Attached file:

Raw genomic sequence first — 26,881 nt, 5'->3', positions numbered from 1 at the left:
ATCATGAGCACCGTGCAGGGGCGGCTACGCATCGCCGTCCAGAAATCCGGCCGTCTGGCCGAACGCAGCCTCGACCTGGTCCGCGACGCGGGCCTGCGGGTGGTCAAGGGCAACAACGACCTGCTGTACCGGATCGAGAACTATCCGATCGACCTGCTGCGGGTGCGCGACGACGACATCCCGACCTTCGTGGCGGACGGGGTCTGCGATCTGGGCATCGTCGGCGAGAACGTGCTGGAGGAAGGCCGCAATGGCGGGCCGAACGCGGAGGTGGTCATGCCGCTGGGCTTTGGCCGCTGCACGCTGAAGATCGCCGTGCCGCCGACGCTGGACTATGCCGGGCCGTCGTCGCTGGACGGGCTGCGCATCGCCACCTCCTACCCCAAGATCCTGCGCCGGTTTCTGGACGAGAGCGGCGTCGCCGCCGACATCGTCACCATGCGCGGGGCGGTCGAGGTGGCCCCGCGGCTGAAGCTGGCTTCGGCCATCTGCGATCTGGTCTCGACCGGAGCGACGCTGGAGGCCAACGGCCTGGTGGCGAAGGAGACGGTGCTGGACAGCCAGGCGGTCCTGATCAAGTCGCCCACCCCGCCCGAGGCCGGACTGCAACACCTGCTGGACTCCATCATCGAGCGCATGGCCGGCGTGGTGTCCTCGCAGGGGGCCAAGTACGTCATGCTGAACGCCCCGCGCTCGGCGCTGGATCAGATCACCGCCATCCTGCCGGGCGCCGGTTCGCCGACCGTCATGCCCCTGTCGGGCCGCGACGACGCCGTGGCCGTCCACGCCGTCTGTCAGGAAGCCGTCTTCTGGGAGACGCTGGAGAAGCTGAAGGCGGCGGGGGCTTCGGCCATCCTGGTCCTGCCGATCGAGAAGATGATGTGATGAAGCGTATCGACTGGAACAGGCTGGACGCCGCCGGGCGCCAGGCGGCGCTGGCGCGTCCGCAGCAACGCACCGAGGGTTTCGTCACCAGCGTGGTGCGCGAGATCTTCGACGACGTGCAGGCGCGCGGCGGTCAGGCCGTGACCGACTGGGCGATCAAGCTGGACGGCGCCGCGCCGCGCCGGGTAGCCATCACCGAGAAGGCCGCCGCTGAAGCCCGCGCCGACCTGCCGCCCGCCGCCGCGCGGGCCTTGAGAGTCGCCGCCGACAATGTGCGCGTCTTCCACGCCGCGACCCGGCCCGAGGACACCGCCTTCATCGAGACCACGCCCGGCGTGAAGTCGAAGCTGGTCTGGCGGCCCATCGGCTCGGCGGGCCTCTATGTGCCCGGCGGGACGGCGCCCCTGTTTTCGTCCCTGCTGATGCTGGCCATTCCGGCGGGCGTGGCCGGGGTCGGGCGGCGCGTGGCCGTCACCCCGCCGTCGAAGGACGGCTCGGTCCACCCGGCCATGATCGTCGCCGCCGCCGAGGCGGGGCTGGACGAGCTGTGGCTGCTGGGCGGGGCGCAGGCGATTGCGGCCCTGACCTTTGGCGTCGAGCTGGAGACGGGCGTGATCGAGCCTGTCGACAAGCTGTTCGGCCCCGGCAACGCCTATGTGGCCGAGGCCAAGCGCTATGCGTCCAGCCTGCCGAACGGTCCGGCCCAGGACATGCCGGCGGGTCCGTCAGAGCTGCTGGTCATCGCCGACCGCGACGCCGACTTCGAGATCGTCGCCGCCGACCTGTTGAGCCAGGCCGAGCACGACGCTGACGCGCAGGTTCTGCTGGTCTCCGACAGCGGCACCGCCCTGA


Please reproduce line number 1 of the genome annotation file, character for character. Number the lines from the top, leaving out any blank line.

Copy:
Raw genomic sequence first — 26,881 nt, 5'->3', positions numbered from 1 at the left: